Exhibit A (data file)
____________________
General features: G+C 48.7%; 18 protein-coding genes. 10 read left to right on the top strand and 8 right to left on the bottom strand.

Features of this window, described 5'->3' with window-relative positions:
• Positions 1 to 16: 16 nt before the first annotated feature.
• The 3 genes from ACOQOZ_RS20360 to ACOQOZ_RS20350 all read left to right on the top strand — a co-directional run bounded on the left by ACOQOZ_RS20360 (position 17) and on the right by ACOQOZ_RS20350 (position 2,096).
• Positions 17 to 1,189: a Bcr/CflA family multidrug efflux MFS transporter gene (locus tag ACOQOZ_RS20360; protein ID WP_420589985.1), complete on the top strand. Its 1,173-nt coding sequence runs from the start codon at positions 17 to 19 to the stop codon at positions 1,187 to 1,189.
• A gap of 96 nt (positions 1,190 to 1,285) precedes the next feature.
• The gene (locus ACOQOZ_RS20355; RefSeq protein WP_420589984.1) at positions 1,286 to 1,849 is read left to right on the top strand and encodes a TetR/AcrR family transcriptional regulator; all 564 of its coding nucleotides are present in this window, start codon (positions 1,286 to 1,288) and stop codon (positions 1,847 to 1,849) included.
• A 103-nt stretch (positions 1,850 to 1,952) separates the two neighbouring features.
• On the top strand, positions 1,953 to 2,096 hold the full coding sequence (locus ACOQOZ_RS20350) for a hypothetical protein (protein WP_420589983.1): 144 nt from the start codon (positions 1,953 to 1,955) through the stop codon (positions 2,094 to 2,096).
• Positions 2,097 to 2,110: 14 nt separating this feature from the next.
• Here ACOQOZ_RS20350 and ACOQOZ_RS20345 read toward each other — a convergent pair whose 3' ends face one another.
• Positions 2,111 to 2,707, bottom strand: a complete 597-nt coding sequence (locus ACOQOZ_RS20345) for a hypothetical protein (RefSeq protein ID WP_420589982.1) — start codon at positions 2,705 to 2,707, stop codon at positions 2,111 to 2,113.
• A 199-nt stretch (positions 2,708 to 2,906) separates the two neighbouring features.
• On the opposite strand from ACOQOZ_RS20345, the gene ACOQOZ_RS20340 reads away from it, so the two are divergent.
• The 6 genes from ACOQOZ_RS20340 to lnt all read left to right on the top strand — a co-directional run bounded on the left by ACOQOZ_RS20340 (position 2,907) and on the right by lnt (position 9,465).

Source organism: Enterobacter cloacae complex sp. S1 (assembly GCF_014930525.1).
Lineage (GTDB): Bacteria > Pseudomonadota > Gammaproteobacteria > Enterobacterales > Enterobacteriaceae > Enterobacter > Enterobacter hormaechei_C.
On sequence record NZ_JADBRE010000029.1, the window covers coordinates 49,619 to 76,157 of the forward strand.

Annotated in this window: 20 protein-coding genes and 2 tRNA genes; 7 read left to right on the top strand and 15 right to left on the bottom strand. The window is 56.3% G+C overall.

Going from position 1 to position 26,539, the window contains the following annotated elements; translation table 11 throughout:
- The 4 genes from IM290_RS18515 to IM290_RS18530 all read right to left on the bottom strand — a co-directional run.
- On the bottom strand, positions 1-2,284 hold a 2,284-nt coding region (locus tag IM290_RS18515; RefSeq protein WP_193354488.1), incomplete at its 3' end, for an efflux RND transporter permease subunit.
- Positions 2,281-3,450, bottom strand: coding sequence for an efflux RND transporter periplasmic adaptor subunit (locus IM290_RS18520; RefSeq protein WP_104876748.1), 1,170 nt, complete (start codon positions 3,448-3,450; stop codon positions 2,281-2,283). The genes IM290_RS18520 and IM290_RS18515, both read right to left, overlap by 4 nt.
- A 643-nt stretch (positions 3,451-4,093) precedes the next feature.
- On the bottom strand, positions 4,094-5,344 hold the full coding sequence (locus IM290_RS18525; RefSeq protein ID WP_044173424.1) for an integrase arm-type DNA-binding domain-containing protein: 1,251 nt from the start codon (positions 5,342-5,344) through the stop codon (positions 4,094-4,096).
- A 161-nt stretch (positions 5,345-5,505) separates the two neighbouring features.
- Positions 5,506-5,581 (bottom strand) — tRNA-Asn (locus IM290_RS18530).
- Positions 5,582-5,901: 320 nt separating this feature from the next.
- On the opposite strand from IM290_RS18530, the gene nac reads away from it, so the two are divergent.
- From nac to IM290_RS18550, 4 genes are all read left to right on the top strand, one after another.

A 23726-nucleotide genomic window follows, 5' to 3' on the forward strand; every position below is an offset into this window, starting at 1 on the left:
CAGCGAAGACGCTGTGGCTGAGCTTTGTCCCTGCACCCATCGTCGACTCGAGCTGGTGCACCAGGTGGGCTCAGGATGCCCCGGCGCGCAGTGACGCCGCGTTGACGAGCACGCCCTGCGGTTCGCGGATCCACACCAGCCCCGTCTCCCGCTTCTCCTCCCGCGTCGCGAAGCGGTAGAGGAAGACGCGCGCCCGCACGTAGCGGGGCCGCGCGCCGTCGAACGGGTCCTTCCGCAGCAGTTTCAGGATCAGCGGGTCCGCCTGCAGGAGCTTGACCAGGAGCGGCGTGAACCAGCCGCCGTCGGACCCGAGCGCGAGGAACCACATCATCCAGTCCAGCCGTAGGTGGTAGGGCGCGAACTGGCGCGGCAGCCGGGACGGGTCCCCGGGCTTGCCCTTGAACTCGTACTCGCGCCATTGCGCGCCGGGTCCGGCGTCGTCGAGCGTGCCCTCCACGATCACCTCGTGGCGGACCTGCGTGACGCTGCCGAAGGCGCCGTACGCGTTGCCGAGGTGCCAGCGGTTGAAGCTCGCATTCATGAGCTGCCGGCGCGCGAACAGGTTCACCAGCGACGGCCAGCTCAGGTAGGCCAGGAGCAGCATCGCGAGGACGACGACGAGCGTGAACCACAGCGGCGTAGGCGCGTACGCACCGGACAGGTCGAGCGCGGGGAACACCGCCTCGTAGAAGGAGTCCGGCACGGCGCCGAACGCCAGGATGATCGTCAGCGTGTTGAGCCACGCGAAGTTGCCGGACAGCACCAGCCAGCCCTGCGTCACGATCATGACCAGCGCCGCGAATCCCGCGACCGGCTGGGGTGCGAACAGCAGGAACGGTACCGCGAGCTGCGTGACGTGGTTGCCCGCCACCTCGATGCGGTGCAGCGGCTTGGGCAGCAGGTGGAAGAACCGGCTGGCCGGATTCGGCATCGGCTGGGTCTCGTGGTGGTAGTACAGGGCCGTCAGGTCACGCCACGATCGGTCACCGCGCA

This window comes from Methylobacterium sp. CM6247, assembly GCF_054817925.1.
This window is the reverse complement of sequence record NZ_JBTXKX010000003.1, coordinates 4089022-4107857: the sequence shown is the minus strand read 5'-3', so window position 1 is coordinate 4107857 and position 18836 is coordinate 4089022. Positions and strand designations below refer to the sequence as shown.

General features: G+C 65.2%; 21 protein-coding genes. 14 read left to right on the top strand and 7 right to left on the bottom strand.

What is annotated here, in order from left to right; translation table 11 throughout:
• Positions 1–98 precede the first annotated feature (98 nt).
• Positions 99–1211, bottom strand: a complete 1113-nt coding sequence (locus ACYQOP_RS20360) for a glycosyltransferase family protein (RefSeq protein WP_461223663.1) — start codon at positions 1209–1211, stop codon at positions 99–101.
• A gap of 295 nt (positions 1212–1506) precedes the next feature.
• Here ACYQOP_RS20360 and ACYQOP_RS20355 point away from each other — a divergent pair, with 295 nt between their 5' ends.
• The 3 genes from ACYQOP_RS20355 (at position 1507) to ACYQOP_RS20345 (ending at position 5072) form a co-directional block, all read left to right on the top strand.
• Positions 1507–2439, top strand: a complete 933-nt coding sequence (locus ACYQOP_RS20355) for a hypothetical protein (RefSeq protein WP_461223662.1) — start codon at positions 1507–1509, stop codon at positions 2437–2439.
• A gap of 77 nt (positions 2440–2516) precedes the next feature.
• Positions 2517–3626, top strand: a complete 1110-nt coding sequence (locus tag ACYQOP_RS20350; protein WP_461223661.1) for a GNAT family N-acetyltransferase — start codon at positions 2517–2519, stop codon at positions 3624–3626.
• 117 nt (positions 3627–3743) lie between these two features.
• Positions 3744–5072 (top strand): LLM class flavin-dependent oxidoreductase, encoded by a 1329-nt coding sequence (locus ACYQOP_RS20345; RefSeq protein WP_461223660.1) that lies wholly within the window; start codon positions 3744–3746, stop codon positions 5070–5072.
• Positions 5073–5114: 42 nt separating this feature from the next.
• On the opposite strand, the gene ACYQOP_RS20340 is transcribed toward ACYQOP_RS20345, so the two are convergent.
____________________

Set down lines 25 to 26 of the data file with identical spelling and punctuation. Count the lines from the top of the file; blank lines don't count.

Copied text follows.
- On the bottom strand, positions 4,094-5,344 hold the full coding sequence (locus IM290_RS18525; RefSeq protein ID WP_044173424.1) for an integrase arm-type DNA-binding domain-containing protein: 1,251 nt from the start codon (positions 5,342-5,344) through the stop codon (positions 4,094-4,096).
- A 161-nt stretch (positions 5,345-5,505) separates the two neighbouring features.